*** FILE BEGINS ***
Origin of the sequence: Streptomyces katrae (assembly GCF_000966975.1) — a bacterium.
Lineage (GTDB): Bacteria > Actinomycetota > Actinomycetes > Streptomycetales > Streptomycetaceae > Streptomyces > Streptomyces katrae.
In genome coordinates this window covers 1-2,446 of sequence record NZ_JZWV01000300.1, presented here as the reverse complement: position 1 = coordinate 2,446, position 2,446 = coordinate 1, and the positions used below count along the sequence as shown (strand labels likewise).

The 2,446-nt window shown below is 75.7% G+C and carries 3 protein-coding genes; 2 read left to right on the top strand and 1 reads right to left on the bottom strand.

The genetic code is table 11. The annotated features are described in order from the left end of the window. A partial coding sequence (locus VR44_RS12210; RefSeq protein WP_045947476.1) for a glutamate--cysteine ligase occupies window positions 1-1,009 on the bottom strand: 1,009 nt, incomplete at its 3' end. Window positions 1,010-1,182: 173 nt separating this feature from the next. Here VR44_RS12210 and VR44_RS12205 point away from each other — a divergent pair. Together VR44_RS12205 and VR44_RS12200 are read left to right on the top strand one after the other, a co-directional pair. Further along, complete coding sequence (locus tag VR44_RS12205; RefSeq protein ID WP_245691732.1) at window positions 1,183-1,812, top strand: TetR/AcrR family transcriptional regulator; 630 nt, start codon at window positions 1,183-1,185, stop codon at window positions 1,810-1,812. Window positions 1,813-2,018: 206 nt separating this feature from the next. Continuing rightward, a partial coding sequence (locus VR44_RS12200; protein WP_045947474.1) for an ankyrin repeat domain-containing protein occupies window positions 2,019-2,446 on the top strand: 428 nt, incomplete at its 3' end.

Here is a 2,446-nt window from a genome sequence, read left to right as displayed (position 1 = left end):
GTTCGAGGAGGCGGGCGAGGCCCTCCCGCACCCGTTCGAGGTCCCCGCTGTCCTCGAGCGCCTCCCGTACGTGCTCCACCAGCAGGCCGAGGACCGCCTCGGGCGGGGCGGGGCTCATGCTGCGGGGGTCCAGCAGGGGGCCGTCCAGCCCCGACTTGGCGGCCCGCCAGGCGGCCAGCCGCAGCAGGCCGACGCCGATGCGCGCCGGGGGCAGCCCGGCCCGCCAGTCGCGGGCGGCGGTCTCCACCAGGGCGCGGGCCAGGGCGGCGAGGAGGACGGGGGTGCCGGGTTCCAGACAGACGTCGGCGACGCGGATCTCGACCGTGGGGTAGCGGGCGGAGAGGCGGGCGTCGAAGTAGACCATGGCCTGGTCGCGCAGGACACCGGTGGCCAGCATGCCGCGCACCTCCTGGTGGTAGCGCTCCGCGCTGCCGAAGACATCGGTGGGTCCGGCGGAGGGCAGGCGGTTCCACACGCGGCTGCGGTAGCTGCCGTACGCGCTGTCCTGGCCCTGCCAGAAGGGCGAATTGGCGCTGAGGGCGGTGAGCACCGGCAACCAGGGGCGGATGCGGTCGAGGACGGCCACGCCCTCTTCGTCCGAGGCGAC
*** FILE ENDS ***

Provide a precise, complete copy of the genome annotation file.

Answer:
Origin of the sequence: Streptomyces katrae (assembly GCF_000966975.1) — a bacterium.
Lineage (GTDB): Bacteria > Actinomycetota > Actinomycetes > Streptomycetales > Streptomycetaceae > Streptomyces > Streptomyces katrae.
In genome coordinates this window covers 1-2,446 of sequence record NZ_JZWV01000300.1, presented here as the reverse complement: position 1 = coordinate 2,446, position 2,446 = coordinate 1, and the positions used below count along the sequence as shown (strand labels likewise).

The 2,446-nt window shown below is 75.7% G+C and carries 3 protein-coding genes; 2 read left to right on the top strand and 1 reads right to left on the bottom strand.

The genetic code is table 11. The annotated features are described in order from the left end of the window. A partial coding sequence (locus VR44_RS12210; RefSeq protein WP_045947476.1) for a glutamate--cysteine ligase occupies window positions 1-1,009 on the bottom strand: 1,009 nt, incomplete at its 3' end. Window positions 1,010-1,182: 173 nt separating this feature from the next. Here VR44_RS12210 and VR44_RS12205 point away from each other — a divergent pair. Together VR44_RS12205 and VR44_RS12200 are read left to right on the top strand one after the other, a co-directional pair. Further along, complete coding sequence (locus tag VR44_RS12205; RefSeq protein ID WP_245691732.1) at window positions 1,183-1,812, top strand: TetR/AcrR family transcriptional regulator; 630 nt, start codon at window positions 1,183-1,185, stop codon at window positions 1,810-1,812. Window positions 1,813-2,018: 206 nt separating this feature from the next. Continuing rightward, a partial coding sequence (locus VR44_RS12200; protein WP_045947474.1) for an ankyrin repeat domain-containing protein occupies window positions 2,019-2,446 on the top strand: 428 nt, incomplete at its 3' end.

Here is a 2,446-nt window from a genome sequence, read left to right as displayed (position 1 = left end):
GTTCGAGGAGGCGGGCGAGGCCCTCCCGCACCCGTTCGAGGTCCCCGCTGTCCTCGAGCGCCTCCCGTACGTGCTCCACCAGCAGGCCGAGGACCGCCTCGGGCGGGGCGGGGCTCATGCTGCGGGGGTCCAGCAGGGGGCCGTCCAGCCCCGACTTGGCGGCCCGCCAGGCGGCCAGCCGCAGCAGGCCGACGCCGATGCGCGCCGGGGGCAGCCCGGCCCGCCAGTCGCGGGCGGCGGTCTCCACCAGGGCGCGGGCCAGGGCGGCGAGGAGGACGGGGGTGCCGGGTTCCAGACAGACGTCGGCGACGCGGATCTCGACCGTGGGGTAGCGGGCGGAGAGGCGGGCGTCGAAGTAGACCATGGCCTGGTCGCGCAGGACACCGGTGGCCAGCATGCCGCGCACCTCCTGGTGGTAGCGCTCCGCGCTGCCGAAGACATCGGTGGGTCCGGCGGAGGGCAGGCGGTTCCACACGCGGCTGCGGTAGCTGCCGTACGCGCTGTCCTGGCCCTGCCAGAAGGGCGAATTGGCGCTGAGGGCGGTGAGCACCGGCAACCAGGGGCGGATGCGGTCGAGGACGGCCACGCCCTCTTCGTCCGAGGCGAC